A Punch That Could Kill a Donkey

Today is St. Cecilia’s Day, Feast Day of the Patron Saint of Music. Once upon a time, it was a day for music making and celebration. Considerable celebration, if this St. Cecilia’s Day Punch recipe is any indication. Click here to listen to a very funny interview with conductor Nic McGegan about the life of St. Cecilia, and read below to make a punch that Nic says “could kill a donkey!”

Charleston St. Cecilia Punch

6 lemons

1 quart brandy

1 pineapple

1-1/2 pounds sugar

1 quart green tea

1 pint heavy rum

1 quart peach brandy

1 gallon champagne

2 quarts carbonated water

Slice lemons thin and cover with brandy. Allow to steep for 24 hours. Several hours before ready to serve, slice the pineapple into the bowl with the lemon slices, then add the sugar, tea, rum, and peach brandy. Stir well. When ready to serve, add the champagne and water. 80-90 servings.

Brave New World

Here’s an article that’s making the rounds: advice to classical musicians on how to remake themselves to compete in the new marketplace. For starters, don’t plan on lifetime employment with a major orchestra. The full story, and readers’ comments here.

Minnesota Orchestra's Microcommission Launched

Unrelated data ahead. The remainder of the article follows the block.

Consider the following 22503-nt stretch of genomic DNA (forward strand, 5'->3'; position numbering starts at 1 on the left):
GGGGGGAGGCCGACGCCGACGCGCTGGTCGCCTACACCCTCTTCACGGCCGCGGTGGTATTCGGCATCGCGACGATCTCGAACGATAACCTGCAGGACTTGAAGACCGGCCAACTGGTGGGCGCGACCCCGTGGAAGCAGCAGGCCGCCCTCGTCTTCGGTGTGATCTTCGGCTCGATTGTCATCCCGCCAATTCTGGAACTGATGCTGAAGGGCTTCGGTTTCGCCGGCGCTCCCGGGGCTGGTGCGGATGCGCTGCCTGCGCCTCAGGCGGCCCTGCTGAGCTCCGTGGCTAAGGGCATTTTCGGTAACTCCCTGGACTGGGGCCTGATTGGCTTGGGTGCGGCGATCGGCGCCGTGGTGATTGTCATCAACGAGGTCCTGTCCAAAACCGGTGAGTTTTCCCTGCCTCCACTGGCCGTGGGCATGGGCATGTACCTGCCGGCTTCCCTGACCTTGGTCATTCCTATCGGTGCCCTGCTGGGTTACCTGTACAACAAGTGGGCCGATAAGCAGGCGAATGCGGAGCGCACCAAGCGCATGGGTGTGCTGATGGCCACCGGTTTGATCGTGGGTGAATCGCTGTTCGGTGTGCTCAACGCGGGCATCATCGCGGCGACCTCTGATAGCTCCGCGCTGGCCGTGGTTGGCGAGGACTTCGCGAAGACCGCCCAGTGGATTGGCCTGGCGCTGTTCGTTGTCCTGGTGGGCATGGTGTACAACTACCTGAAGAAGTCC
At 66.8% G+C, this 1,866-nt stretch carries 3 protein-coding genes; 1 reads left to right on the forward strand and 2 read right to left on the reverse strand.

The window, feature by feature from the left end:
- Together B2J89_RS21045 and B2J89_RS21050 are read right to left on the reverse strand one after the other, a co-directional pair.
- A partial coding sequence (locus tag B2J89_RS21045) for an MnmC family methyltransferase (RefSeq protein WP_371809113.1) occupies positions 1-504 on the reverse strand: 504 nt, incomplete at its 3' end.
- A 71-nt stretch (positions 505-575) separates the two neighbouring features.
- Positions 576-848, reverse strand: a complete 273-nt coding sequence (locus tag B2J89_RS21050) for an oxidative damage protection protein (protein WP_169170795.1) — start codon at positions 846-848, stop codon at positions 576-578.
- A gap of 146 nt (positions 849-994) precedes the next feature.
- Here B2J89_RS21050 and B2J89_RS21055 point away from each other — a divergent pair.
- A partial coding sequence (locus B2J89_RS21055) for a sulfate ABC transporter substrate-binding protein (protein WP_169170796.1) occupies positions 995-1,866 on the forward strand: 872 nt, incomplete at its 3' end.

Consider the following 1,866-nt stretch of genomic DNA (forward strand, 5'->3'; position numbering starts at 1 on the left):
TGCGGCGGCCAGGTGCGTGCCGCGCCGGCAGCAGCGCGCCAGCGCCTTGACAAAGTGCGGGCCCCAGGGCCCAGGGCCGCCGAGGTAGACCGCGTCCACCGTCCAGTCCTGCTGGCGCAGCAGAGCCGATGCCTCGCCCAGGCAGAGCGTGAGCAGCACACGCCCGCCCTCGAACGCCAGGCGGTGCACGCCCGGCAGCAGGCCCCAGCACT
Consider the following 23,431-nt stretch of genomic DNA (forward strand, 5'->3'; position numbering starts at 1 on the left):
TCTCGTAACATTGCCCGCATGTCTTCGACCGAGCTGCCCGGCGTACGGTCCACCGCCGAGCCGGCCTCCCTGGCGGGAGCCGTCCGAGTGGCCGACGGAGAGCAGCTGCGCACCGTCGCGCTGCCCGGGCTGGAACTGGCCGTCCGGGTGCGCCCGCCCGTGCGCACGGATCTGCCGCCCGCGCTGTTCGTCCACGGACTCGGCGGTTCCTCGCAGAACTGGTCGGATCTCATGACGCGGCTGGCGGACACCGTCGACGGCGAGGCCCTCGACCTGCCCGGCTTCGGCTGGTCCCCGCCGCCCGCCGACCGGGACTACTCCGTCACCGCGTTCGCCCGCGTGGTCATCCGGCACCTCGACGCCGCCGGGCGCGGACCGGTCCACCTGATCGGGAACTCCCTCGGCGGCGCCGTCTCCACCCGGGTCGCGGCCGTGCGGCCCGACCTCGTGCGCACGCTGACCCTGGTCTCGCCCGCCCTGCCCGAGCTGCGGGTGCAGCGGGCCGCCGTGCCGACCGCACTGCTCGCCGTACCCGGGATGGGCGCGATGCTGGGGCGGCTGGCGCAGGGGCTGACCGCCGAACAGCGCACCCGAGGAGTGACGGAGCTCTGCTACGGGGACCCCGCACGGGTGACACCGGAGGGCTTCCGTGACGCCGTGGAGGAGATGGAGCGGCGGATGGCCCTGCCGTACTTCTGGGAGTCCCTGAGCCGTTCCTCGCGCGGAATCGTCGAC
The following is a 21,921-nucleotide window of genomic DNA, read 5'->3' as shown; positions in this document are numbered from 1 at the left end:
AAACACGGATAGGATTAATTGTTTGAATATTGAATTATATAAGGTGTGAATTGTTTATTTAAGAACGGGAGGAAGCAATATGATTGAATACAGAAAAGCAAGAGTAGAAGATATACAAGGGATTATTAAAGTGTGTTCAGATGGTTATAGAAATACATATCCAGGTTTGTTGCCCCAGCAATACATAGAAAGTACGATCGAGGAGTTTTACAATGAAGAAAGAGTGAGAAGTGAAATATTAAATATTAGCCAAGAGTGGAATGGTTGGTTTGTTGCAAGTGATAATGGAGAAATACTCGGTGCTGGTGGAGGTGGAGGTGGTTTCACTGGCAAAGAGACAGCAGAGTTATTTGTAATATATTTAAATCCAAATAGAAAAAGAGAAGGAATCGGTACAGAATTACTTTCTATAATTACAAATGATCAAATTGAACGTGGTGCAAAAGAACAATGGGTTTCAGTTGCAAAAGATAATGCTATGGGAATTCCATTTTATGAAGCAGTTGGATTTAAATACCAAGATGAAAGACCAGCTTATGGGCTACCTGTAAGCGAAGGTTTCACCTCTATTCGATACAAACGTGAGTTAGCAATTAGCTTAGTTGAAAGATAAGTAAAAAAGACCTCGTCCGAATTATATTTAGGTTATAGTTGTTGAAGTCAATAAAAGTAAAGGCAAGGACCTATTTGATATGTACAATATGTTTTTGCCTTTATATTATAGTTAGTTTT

Not all commissions are created equal. Some are large, some are small. But the notion that only those with “disposable income” could afford a new piece is meeting its demise with Minnesota Orchestra’s Microcommission. Announced today on the orchestra’s blog, Judd Greenstein will be the first composer to be commissioned by, well, anyone!

The concept of microdonations has blossomed in recent years through websites like Kickstarter, where anyone can give any amount to a project, artist, film and other artistic endeavors. Principal conductor of pops and presentations, Sarah Hicks, thought the concept would be perfect for a commission. She writes on the orchestra’s page about wanting audience members to “feel a tangible connection to the work they are helping create.”

Is this the future of new music? The future of financing new art in any medium?

Dudamel on the Big Screen

By a funny coincidence, two of the day’s most emailed stories in the New York Times have to do with what could be loosely called the visual side of music.

It seems like an unlikely concept, but obviously it’s popular.

One story is on a music publisher’s archive, the other –and this has a bigger classical connection — is about showing orchestral concerts in movie theaters, using High Definition technology.

Would you go to such a broadcast? How much visual sizzle would it need to have?

While you’re pondering those questions, here’s a pretty famous combination of music and video, from the pre-HD days.

Question Time

I’m not sure why it took out station so long to have Artists in Residence–seems like a logical enough idea. Now that the program has been in place for a year or so, we can say it’s been a fantastic experience.